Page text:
All factors constant, the impact of page load speeds go beyond just customer satisfaction. Page load time also affects website rankings on search engines as well. Google’s indexing algorithm has a low appetite for sites that have no value. Subsequently, the algorithm will penalize, at every turn, such sites with a lower rank. Devoid of such penalties, a 1-second delay in a website’s page load time lowers the number of page views by 11%.
This phenomenon coupled with the fact that Google’s, page indexing, crawler spends limited time on each site spells doom for those businesses with slow websites, as only a couple of pages will get indexed. This adversely affects your websites ranking efforts.
Real-world Case Studies that show why you should improve your page load speeds
1. AutoAnything’s 75 % Speed Boost Experiment
In realization of the fact that customers have little patience for slow websites and that their loyalty can be lost or won in a matter of seconds, AutoAnything turned to Compuware for solution to improve their page load speeds. Therefore, they set a high target in terms of what they were to achieve – 75% slash in page load times! This quest to improve site speed was indeed a target of an unforeseen magnitude. The reward was worth it – the system enabled AutoAnything to leap ahead of the competition, in terms of transaction speed and user experience.
2. AliExpress Experiment on Checkout Rate (Conversions)
Two things go for checkout rates: 44% of online customers are concerned (read worried) about a transaction’s success rate depending on how long it takes to complete checkout. The relationship between customers concern and checkout delay is directly proportional.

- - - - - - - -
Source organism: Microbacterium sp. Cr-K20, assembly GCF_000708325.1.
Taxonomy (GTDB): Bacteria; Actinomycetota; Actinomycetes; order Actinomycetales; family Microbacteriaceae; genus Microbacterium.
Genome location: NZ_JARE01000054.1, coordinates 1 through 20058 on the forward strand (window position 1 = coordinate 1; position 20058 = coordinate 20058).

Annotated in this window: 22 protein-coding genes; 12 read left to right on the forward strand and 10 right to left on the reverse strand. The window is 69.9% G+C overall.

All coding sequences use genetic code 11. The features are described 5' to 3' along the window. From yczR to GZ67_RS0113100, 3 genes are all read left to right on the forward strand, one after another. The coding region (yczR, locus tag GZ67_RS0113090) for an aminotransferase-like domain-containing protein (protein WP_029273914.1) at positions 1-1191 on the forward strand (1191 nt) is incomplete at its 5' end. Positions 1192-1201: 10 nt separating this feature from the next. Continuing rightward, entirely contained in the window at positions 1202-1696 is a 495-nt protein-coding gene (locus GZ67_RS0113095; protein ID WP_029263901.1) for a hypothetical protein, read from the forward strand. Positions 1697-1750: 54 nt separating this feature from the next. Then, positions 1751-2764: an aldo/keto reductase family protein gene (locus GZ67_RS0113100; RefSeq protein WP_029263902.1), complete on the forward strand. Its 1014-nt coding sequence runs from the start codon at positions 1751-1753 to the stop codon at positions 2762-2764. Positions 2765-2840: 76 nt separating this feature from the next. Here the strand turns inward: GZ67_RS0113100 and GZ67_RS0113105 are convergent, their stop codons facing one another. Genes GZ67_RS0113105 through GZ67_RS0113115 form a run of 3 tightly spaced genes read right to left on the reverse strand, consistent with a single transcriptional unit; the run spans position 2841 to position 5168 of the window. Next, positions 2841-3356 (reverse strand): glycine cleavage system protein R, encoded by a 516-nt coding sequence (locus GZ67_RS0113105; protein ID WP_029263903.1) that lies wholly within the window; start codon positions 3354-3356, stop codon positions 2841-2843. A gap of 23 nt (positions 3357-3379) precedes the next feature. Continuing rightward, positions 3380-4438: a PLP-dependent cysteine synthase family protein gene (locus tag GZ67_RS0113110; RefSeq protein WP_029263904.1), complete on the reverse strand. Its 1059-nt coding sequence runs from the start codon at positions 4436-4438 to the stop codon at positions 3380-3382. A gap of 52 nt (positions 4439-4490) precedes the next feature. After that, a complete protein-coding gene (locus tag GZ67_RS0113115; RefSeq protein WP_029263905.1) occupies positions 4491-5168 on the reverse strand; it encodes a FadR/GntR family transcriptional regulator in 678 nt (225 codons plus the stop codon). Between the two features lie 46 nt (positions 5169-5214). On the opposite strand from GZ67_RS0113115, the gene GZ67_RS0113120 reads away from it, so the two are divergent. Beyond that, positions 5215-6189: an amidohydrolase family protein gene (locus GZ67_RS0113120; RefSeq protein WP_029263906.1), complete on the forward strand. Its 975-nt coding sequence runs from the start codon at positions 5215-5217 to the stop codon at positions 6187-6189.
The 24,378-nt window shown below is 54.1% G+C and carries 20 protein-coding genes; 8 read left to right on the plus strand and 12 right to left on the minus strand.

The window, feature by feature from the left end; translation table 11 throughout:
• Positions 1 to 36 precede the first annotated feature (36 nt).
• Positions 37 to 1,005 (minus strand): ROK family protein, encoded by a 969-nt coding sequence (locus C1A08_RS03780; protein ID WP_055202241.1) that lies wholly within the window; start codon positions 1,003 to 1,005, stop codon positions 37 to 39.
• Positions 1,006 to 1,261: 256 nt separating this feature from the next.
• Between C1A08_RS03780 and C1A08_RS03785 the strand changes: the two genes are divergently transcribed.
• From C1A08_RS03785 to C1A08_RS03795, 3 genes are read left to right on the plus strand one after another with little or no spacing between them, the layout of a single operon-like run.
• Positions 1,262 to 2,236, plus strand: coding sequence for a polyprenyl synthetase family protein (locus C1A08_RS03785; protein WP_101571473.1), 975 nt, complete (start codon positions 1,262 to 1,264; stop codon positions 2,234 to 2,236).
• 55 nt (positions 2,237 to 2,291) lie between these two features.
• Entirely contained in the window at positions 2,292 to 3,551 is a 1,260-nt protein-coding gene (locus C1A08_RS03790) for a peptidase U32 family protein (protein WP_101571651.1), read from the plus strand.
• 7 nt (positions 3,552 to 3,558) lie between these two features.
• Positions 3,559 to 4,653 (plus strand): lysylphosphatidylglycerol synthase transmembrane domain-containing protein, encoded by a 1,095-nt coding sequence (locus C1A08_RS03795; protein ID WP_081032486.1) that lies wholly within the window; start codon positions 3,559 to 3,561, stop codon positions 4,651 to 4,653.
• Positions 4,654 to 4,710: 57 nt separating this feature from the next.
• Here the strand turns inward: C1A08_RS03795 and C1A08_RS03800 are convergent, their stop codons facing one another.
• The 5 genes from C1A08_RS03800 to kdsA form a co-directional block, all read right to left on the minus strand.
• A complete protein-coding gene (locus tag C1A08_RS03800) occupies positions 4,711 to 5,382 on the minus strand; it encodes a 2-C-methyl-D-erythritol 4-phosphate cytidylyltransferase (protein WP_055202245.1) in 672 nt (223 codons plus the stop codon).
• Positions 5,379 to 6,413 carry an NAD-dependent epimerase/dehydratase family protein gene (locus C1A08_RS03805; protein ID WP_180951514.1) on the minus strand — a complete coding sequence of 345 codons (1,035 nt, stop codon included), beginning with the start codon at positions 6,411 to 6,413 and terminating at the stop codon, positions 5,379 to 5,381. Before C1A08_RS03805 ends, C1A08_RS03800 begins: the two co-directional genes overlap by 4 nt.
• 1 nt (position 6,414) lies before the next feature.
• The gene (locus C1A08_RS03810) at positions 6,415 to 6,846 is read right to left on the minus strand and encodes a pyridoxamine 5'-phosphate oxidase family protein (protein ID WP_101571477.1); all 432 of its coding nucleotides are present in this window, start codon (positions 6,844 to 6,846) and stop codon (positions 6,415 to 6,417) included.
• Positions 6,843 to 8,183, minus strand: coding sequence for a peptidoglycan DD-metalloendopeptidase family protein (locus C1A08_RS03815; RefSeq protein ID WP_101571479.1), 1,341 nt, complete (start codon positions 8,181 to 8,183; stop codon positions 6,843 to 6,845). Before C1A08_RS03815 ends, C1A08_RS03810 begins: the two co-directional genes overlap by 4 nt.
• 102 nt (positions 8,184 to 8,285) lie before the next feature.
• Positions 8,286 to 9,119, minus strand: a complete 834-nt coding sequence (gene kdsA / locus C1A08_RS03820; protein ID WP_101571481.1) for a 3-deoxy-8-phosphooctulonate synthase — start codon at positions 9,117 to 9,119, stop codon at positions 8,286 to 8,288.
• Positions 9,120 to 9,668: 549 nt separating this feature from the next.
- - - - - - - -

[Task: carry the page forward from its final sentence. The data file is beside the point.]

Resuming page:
Whether a customer will return to a site is also another factor to be determined by page load speeds. Hosting Tribunal claims that 46% of online buyers rely on checkout speeds to determine whether they will return to the website or not.
AliExpress conducted a study to determine the impact of reduced page load time on checkout and conversion rates. When the “Chinese Amazon” reduced page load times by 36%, they experienced an increased conversion rate of up to 27% for new customers and a 10.5 % increase in total orders placed.
3. Amazon and Mobify (Effect on Revenue)
Amazon, one of America’s largest online retailers did a reverse test. While most of these studies hinged on checking the impact of increasing speed on conversions, Amazon premised its test on an already optimized site. They wanted to find out what would happen if their page slowed down by just 1 second.
Indeed, the results were startling. The test showed that they would lose $1 billion every year were their page load speeds to decrease by just 1 second.
When it comes to identifying a perfect load time for your websites, Google claims that most users (53%) will leave a website that takes longer than 3 seconds to load. Keeping all factors constant, this, therefore, is the amount of page load time that you should aim for.
Image: Hosting Tribunal
An Abtasty article has a startling revelation about this phenomenon: On average, it takes 20 seconds for mobile websites to load its pages fully! This means that millions of website are yet to attain the ideal load time.
Should you feel that your website needs a speed test drive or tuning, then you could use these tools to identify the culprits that are choking your website’s speed:
All the best as you seek to improve your page load speed and subsequently, conversion rates.
And while you are at it check out HostingTribunal's Infographic.
Jul 10, 2019 - 09:53 AM
According to Skilled report:
- 79% of web shoppers who are dissatisfied with website performance say they won’t return to the site again.
- A one-second speed improvement generates an additional $7K daily.
- A one second delay in page response can result in a 7% reduction in conversions.
- And the same one second delay means 11% fewer page views.
Plus, Google loves websites that load quickly. The search engine ranks them higher.
This information was taken from https://whidegroup.com/blog/e-commerce-performance-optimization/ . Here you may find also tips on how to optimize your website productivity..